Gypsy Slang

13 terms

Blower

A pipe. How the swell funks his blower and lushes red tape; what a smoke the gentleman makes with his pipe, and drinks brandy.
a girl; a contemptuous name in opposition to jomer.—Gipsy.

Bosh

a fiddle. This is a Gipsy  term, and so the exclamations “Bosh!” and “Fiddle-de-dee!” may have some remote connexion.
nonsense, stupidity.—Gipsy  and Persian. Also pure Turkishbosh lakerdi , empty talk. The term was used in this country as early as 1760, and may be found in the Student, vol. ii. p. 217. It has been suggested, with what reason the reader must judge for himself, that this colloquial expression is from the German  bosh , or bossch , answering to our word “swipes.”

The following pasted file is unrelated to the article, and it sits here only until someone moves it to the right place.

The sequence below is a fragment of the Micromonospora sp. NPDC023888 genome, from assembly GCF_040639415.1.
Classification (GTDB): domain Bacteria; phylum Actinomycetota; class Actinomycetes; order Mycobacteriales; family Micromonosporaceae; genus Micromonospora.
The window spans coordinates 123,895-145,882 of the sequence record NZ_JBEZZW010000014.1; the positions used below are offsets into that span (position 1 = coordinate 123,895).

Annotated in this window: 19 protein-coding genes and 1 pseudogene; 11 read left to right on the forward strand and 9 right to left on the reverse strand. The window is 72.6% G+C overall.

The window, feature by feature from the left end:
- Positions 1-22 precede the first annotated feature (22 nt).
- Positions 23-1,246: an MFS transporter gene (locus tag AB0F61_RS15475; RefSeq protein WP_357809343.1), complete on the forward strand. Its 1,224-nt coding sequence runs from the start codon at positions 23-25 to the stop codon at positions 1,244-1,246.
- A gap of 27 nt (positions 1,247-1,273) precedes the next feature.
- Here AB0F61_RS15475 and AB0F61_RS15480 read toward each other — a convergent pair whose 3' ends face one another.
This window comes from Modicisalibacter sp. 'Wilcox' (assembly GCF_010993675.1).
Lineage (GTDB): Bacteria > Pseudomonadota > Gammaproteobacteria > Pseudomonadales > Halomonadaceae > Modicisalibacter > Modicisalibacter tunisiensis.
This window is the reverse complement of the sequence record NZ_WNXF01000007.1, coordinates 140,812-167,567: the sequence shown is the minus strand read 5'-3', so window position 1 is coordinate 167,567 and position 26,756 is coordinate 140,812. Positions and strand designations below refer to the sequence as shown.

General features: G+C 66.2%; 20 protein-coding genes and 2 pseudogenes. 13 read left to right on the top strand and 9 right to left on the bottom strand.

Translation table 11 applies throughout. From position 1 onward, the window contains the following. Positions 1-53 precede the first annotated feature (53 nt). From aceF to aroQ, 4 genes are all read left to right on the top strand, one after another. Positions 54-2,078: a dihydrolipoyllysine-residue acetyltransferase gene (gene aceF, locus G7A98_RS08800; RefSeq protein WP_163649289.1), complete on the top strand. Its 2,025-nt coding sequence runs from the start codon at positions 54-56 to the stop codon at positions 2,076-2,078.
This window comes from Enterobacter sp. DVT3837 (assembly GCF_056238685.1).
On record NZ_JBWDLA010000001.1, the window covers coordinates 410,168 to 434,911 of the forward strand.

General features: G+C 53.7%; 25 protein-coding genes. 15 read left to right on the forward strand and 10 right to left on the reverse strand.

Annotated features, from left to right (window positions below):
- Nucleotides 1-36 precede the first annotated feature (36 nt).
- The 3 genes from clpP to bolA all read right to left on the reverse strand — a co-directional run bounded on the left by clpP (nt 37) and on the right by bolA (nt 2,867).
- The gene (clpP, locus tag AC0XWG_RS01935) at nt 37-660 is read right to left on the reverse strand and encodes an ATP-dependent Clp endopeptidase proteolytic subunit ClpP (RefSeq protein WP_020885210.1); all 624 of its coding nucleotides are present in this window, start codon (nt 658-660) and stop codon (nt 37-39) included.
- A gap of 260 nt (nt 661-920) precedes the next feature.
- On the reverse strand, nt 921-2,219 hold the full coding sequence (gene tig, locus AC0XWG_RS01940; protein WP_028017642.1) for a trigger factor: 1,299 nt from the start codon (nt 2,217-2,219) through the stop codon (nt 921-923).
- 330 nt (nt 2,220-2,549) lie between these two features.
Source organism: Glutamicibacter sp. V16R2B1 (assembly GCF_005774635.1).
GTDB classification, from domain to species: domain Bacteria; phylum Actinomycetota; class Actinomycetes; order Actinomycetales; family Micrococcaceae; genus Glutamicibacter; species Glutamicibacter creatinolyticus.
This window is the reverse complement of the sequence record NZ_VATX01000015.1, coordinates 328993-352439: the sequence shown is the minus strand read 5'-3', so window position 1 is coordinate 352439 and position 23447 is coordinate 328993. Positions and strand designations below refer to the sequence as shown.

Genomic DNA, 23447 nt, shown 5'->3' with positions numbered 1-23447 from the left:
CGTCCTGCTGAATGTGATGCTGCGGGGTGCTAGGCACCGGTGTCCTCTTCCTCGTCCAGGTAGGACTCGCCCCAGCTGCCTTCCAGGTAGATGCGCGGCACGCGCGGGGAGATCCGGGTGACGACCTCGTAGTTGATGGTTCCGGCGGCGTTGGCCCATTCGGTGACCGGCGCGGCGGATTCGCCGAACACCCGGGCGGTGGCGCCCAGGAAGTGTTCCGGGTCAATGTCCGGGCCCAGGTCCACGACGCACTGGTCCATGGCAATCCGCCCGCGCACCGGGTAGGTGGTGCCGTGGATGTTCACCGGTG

Crack

A whore.
dry firewood.—Modern Gipsy.
To crack: To boast or brag; also to break. I cracked his napper; I broke his head.
to break into a house; “crack a crib ,” to commit burglary.
“in a crack  (of the finger and thumb),” in a moment.
first-rate, excellent; “a crack hand ,” an adept; a “crack  article,” a good one. “A crack  regiment,” a fashionable one.—Old.
the favourite horse in a race. Steeplechase and hunting cracks  have been made the subjects of well-known pictures, and “the gallops of the cracks ” is a prominent line in the sporting papers.

Dee

sb. a dieVariants: die, dees, pl. dice, dys Etymology: Old French de (pl. dez ): Italian dado, Prov. dat; Latin datum
a pocket-book; term used by tramps.—Gipsy. Dee  (properly D), a detective policeman. “The dees  are about, so look out.”

Gad

a trapesing slatternly woman.—Gipsy. Anglo-Saxongædeling.

Jibb

the tongue.—Gipsy  and Hindoo. (Tramps' term.) Thence extended to mean language.

Lil

a book, generally a pocket-book.—Gipsy.

Lobs

words, talk.—Gipsy.

Lunan

a girl.—Gipsy.

Moey

the mouth.—Gipsy  and Hindoo. Shakspeare has moe , to make mouths.